Denis Gladkikh

outcoldman

My personal blog about software development

  • 24 Nov 2010
  • Silverlight, XAML, Validation
  • 0 comments

At previous my blog post I wrote about how to implement validation with DataAnnotations. I this part of my article I will describe interfaces IDataErrorInfoand INotifyDataErrorInfo. I recommend you to read first part before read this part. Because I use example from previous part.

<h2>Few words about ValidationOnExceptions</h2>  <p>Forgot to tell you, if you want implement validation with exceptions, you may not use DataAnnotations, you can throw your own exceptions from set methods. For example, you can implement check of password confirmation like this:</p>  
[Display(Name = "New password confirmation")]
public string NewPasswordConfirmation
{
    get { return _newPasswordConfirmation; }
    set
    {
        _newPasswordConfirmation = value;
        OnPropertyChanged("NewPasswordConfirmation");
        ChangePasswordCommand.RaiseCanExecuteChanged();
        if (string.CompareOrdinal(_newPassword, value) != 0)
            throw new Exception("Password confirmation not equal to password.");
    }
}

Looks better than CustomValidationAttribute.

IDataErrorInfo

The IDataErrorInfo interface came with Silverlight 4. If we want implement validation with this interface we should implement it in our ViewModel (one property and one method). Usually developers write own class handler, which store validation errors)

public class ValidationHandler
{
    private Dictionary<string, string> BrokenRules { get; set; }
 
    public ValidationHandler()
    {
        BrokenRules = new Dictionary<string, string>();
    }
 
    public string this[string property]
    {
        get { return BrokenRules[property]; }
    }
 
    public bool BrokenRuleExists(string property)
    {
        return BrokenRules.ContainsKey(property);
    }
 
    public bool ValidateRule(string property, string message, Func<bool> ruleCheck)
    {
        bool check = ruleCheck();
        if (!check)
        {
            if (BrokenRuleExists(property))
                RemoveBrokenRule(property);
 
            BrokenRules.Add(property, message);
        }
        else
        {
            RemoveBrokenRule(property);
        }
        return check;
    }
 
    public void RemoveBrokenRule(string property)
    {
        if (BrokenRules.ContainsKey(property))
        {
            BrokenRules.Remove(property);
        }
    }
 
    public void Clear()
    {
        BrokenRules.Clear();
    }
}

Now let’s rewrite our BindingModel class, we will inherit it from interface IDataErrorInfo and will implement it:

public class BindingModel : INotifyPropertyChanged, IDataErrorInfo
{
    private string _newPassword;
    private string _newPasswordConfirmation;
    private readonly ValidationHandler _validationHandler = new ValidationHandler();
 
    #region INotifyPropertyChanged
 
    public event PropertyChangedEventHandler PropertyChanged = delegate { };
 
    private void OnPropertyChanged(string propertyName)
    {
        PropertyChanged(this, new PropertyChangedEventArgs(propertyName));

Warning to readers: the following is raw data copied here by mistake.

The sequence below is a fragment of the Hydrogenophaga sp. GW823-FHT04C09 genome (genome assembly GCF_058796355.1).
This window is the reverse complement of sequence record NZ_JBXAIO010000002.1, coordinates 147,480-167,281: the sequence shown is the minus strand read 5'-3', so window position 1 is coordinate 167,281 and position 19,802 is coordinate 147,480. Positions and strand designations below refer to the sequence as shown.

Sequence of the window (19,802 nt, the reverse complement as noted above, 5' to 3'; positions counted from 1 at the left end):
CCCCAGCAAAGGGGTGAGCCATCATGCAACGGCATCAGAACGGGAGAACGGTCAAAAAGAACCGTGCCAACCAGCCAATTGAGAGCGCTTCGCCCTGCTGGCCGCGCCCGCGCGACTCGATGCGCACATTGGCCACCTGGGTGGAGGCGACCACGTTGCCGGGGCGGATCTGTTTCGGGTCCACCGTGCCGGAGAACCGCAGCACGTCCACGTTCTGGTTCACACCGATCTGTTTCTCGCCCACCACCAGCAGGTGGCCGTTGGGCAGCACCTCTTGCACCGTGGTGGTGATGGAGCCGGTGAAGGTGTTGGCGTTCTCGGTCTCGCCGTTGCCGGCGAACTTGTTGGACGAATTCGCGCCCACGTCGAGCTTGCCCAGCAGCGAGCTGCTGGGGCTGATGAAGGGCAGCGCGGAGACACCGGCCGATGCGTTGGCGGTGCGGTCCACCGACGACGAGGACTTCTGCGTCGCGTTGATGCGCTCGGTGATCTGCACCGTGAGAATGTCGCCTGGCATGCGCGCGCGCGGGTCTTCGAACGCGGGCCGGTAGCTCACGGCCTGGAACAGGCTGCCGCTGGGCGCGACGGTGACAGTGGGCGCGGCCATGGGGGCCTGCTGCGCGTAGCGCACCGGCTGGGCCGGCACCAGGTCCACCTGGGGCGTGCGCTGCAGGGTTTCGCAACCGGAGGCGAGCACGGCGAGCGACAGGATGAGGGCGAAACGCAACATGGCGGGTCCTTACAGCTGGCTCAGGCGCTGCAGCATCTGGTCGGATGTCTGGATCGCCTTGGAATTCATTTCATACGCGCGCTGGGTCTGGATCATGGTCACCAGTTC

}
 
    #endregion
 
    #region IDataErrorInfo
 
    public string this[string columnName]
    {
        get
        {
            if (_validationHandler.BrokenRuleExists(columnName))
            {
                return _validationHandler[columnName];
            }
            return null;
        }
    }
 
    public string Error
    {
        get { return throw new NotImplementedException(); }
    }
 
    #endregion
}

The main properties for our BindingModel will look like this:

[Display(Name = "New password")]
public string NewPassword
{
    get { return _newPassword; }
    set
    {
        _newPassword = value;
        OnPropertyChanged("NewPassword");
 
        if (_validationHandler.ValidateRule("NewPassword", "New password required", 
                                    () => !string.IsNullOrEmpty(value)))
        {
            _validationHandler.ValidateRule("NewPassword", "Max length of password is 80 symbols.", 
                                    () => value.Length < 80);
        }
 
        ChangePasswordCommand.RaiseCanExecuteChanged();
    }
}
 
[Display(Name = "New password confirmation")]
public string NewPasswordConfirmation
{
    get { return _newPasswordConfirmation; }
    set
    {
        _newPasswordConfirmation = value;
        OnPropertyChanged("NewPasswordConfirmation");
 
        _validationHandler.ValidateRule("NewPasswordConfirmation", "Password confirmation not equal to password.",
                                        () => string.CompareOrdinal(_newPassword, value) == 0);
 
        ChangePasswordCommand.RaiseCanExecuteChanged();
    }
}

Each call of VaidationRule checks some condition, and if it not true, then write info about this validation error in errors collection. After binding Silverlight infrastructure will call get method of indexing property this[string columnName] and it will return error information for this property (columnName). We should set property ValidatesOnDataErrors in our binding to true if we want to use this kind of validation. Property Error throw NotImplementedException because Silverlight doesn’t use it. Quotation from MSDN: “Note that the binding engine never uses the Error property, although you can use it in custom error reporting to display object-level errors.”